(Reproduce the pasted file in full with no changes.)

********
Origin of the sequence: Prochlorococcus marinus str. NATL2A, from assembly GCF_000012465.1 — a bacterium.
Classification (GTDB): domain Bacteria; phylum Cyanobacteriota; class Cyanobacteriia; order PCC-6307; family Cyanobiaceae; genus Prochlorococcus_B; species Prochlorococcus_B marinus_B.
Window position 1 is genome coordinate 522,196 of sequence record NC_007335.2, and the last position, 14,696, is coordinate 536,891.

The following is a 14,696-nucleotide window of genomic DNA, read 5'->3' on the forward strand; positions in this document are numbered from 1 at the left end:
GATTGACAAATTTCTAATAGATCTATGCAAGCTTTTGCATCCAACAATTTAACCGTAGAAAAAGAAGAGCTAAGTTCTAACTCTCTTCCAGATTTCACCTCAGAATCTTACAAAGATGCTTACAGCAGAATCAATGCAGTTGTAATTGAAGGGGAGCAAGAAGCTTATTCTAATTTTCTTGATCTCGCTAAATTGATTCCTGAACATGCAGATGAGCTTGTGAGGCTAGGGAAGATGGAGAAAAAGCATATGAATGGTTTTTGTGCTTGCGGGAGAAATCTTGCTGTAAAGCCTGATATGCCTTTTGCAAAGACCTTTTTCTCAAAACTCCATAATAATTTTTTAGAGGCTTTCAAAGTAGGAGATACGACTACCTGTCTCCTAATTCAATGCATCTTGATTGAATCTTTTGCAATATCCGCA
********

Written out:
Origin of the sequence: Prochlorococcus marinus str. NATL2A, from assembly GCF_000012465.1 — a bacterium.
Classification (GTDB): domain Bacteria; phylum Cyanobacteriota; class Cyanobacteriia; order PCC-6307; family Cyanobiaceae; genus Prochlorococcus_B; species Prochlorococcus_B marinus_B.
Window position 1 is genome coordinate 522,196 of sequence record NC_007335.2, and the last position, 14,696, is coordinate 536,891.

The following is a 14,696-nucleotide window of genomic DNA, read 5'->3' on the forward strand; positions in this document are numbered from 1 at the left end:
GATTGACAAATTTCTAATAGATCTATGCAAGCTTTTGCATCCAACAATTTAACCGTAGAAAAAGAAGAGCTAAGTTCTAACTCTCTTCCAGATTTCACCTCAGAATCTTACAAAGATGCTTACAGCAGAATCAATGCAGTTGTAATTGAAGGGGAGCAAGAAGCTTATTCTAATTTTCTTGATCTCGCTAAATTGATTCCTGAACATGCAGATGAGCTTGTGAGGCTAGGGAAGATGGAGAAAAAGCATATGAATGGTTTTTGTGCTTGCGGGAGAAATCTTGCTGTAAAGCCTGATATGCCTTTTGCAAAGACCTTTTTCTCAAAACTCCATAATAATTTTTTAGAGGCTTTCAAAGTAGGAGATACGACTACCTGTCTCCTAATTCAATGCATCTTGATTGAATCTTTTGCAATATCCGCA